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Thread: YBH621 First Valve Issue

  1. #1

    YBH621 First Valve Issue

    The first valve on my instrument is notorious for sluggishness and sticking. I've cleaned the horn thoroughly, especially the valve and casing, and no matter what type of lubricant, synthetic or otherwise, I use the first valve always becomes sluggish or sticks after a short period of time. No problem with 2-3.

    Anyone else experience this problem? Would appreciate any suggestions how to rectify it.


  2. #2
    I've had those symptoms on a few different horns. My conclusion is that it is some kind of grime, and the first valve takes the brunt of what you blow through the horn.

    It is remarkable hard to clean out a horn, but the places you need to double-check are ALL tubes associated with the valve, including slides; the leadpipe; and the bottom valve cap and bottom of the valve (lots of stuff can accumulate there and work its way out at bad times).

    One trick that may get you through for a day or two at a time is to lather the valve with Ivory soap and put it back in the casing. That lubricates and also cleans grease & such. If that works for a while, then you can be more certain that cleaning is the answer. Worst case is you have to get it chem cleaned, but I'll bet you can get there with some elbow grease (as long as you are thorough!).
    Dave Werden (ASCAP)
    Euphonium Soloist, U.S. Coast Guard Band, retired
    Adams E3, Denis Wick 4AL (classic)
    Instructor of Euphonium and Tuba
    Twitter: davewerden
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    Owner of,

  3. #3
    Join Date
    Dec 2011
    Central North Carolina
    Another alternative is that you are applying pressure (even some small pressure) to it at an angle when you push it down. I was doing this a bit on my EEb tuba second valve until I settled on just the right hand and holding position. And if you have plastic valve guides, this can then have a lasting effect even after you stop applying any sidewards pressure. This is because your sideways pressure can result in raising a small "burr" on the plastic guide, which you then need to trim carefully. Or it's possible that the valve guide channel is a bit rough -- which in turn may roughen the guide, which will be worse if you are also applying any sidewards pressure.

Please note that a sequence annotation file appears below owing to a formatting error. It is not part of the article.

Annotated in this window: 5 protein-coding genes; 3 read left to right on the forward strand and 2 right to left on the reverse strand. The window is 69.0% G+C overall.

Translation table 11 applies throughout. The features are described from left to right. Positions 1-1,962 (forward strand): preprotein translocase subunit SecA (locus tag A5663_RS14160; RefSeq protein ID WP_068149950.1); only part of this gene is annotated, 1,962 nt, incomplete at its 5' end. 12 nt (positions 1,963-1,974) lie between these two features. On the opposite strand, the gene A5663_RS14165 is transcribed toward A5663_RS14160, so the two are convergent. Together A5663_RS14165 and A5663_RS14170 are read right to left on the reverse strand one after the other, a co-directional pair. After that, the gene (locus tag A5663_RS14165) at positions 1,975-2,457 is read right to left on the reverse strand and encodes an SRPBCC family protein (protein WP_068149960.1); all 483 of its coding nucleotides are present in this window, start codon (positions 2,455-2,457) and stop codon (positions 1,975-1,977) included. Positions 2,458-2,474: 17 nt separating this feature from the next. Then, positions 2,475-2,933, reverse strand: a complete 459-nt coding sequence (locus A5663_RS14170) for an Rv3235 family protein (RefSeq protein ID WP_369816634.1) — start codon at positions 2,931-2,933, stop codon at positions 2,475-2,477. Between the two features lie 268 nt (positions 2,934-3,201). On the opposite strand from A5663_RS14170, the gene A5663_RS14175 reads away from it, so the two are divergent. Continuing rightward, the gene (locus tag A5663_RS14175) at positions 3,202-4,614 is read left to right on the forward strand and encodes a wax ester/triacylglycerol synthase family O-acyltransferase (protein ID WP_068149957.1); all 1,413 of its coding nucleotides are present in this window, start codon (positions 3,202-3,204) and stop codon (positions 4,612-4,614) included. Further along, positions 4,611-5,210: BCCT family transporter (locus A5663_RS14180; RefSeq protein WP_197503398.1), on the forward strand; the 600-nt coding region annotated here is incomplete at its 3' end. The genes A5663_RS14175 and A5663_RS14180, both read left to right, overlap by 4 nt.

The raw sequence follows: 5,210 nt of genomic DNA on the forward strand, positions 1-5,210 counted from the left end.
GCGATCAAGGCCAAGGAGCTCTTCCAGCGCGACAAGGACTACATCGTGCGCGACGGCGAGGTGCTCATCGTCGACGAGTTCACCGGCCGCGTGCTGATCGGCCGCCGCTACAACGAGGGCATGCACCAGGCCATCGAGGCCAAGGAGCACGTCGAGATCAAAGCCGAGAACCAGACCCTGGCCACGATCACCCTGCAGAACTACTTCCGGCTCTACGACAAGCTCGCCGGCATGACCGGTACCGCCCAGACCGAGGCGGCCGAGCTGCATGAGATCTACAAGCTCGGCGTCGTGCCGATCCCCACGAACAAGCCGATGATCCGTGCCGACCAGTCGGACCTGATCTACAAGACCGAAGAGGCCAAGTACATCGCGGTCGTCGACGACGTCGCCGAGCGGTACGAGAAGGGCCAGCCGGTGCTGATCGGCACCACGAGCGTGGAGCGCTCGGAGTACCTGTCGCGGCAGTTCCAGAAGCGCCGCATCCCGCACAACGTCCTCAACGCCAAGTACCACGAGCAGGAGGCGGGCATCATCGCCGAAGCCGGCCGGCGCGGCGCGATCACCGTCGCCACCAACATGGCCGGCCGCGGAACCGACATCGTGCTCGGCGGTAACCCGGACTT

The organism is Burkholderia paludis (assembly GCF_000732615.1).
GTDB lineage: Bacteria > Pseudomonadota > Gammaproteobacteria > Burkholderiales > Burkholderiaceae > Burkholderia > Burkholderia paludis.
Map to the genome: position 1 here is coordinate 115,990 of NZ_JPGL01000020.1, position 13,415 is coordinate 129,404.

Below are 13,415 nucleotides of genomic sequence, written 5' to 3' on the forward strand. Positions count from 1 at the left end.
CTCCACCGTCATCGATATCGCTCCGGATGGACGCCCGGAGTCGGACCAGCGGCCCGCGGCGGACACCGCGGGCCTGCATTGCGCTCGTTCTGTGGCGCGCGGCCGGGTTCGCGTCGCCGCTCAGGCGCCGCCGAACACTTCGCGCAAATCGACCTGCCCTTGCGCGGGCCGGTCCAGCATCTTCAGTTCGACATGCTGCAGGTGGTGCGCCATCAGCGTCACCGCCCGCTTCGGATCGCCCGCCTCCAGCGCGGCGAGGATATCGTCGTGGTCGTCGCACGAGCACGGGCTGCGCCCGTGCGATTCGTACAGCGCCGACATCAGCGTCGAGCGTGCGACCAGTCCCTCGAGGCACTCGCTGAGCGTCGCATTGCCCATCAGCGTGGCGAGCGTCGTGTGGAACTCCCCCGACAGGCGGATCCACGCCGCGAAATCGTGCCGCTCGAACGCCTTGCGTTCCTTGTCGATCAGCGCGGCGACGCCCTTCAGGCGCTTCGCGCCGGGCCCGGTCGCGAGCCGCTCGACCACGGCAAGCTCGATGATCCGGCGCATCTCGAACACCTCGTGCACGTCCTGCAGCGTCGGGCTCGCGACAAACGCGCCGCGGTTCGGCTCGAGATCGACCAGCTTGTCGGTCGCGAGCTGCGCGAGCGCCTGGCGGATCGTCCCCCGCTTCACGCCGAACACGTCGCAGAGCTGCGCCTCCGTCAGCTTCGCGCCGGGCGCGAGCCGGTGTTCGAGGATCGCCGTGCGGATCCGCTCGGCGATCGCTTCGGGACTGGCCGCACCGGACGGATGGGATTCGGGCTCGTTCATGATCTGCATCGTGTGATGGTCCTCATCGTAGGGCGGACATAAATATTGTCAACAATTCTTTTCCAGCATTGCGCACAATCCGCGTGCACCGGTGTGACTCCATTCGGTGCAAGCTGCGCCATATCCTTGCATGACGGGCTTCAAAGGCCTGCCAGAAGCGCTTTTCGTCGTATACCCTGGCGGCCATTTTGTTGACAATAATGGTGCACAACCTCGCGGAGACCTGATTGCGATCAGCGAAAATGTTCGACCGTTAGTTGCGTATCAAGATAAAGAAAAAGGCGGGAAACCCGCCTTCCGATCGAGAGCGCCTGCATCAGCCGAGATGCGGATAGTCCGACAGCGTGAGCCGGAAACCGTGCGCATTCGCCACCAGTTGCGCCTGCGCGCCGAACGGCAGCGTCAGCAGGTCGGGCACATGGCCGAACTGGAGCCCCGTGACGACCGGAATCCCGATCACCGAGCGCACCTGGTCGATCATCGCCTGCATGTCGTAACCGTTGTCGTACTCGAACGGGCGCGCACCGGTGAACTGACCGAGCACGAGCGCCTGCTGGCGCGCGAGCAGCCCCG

I'm not suggesting that you start taking a knife or sandpaper to your guide or the channel, but it's something to look at and perhaps have checked out by a repair tech if you suspect that might be the trouble.

    One thing you can do is pay very careful attention to how you are pushing that piston. And also, you can carefully and intentionally apply such pressure and see if you can repeatedly get the result of the sticking. If you can, then look more carefully to see if that's what you're doing as you play.
    Gary Merrill
    Wessex EEb Bass tuba (Denis Wick 3XL)
    Mack Brass Compensating Euph (DE N106, Euph J, J9 euph)
    Amati Oval Euph (DE N106, Euph J, J6 euph)
    1924 Buescher 3-valve Eb tuba, modified Kelly 25
    Schiller American Heritage 7B clone bass trombone (DE LB K/K9/112 Lexan, Brass Ark MV50R)
    1947 Olds "Standard" trombone (Olds #3)

  4. #4
    Thanks for the suggestion. I did find an extremely small burr on the side of the plastic guide, which I removed and seems to be much better. The guide channel also appears to have 'something' at the bottom which I will have a repair tech investigate.
    Appreciate all the help!

  5. #5
    Join Date
    Dec 2015
    Capon Bridge WV
    You may also want to try loosening the valve guide pushrod and try to push the valve guide towards the center of the valve (inward). This should reduce any extra friction on the valve guide. Our Yamaha's have a tight valve clearance, so it won't take much to slow down the works. You may also try an oil such as Blue Juice that cleans and lubricates and put several drops in the leadpipe before playing. It will flow into the 1st valve and hopefully correct your issue. Good luck.
    Last edited by Rebel; 02-02-2016 at 01:37 PM.
    Yamaha YBB-631 Compensating 4/4 Brass


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